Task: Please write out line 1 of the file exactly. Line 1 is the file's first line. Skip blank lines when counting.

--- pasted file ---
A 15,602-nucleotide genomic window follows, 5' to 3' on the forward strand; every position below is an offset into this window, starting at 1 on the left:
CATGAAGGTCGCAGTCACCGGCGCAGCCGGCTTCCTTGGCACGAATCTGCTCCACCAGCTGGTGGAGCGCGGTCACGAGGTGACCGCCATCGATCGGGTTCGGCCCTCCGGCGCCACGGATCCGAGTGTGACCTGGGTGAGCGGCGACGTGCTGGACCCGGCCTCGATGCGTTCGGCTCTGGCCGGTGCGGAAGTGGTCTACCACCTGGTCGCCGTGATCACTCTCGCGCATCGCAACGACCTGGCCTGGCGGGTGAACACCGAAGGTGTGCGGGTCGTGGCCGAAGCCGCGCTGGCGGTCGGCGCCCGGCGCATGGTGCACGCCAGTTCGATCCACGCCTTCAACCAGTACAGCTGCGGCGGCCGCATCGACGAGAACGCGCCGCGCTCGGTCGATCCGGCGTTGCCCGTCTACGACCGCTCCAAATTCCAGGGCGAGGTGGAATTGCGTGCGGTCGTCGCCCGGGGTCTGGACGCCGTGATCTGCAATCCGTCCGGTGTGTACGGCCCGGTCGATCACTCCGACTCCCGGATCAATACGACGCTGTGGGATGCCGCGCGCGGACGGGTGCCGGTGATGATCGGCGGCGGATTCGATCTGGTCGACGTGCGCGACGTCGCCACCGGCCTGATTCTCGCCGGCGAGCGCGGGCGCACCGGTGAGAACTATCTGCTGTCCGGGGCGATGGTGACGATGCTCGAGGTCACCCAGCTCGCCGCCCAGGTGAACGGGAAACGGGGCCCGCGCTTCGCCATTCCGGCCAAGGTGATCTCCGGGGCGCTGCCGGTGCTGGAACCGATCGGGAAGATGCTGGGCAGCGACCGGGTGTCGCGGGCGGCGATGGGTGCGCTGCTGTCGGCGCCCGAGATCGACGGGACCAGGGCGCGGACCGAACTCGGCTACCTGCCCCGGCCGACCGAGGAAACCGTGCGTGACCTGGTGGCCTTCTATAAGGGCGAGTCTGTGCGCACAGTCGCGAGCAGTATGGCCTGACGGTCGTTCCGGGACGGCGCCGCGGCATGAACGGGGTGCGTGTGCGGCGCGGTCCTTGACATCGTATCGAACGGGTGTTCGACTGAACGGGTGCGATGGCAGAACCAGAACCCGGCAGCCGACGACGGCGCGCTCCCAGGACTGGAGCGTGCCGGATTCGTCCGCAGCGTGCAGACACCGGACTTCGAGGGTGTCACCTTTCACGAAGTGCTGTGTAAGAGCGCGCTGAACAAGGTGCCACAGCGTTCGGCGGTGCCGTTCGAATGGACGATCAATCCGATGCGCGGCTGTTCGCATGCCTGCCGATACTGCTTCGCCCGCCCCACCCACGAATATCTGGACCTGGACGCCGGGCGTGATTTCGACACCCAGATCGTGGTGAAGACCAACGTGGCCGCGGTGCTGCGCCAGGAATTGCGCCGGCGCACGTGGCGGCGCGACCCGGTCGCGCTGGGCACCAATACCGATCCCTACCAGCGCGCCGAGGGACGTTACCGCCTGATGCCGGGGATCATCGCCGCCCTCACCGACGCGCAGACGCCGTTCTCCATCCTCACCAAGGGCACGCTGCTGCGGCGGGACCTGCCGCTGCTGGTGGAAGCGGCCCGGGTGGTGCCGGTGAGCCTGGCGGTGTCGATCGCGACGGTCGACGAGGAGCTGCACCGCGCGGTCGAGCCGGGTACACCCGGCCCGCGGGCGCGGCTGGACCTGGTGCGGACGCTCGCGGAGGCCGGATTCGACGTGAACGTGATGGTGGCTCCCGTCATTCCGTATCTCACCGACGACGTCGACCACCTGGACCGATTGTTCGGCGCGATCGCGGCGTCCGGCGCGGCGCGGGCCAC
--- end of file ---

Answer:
A 15,602-nucleotide genomic window follows, 5' to 3' on the forward strand; every position below is an offset into this window, starting at 1 on the left: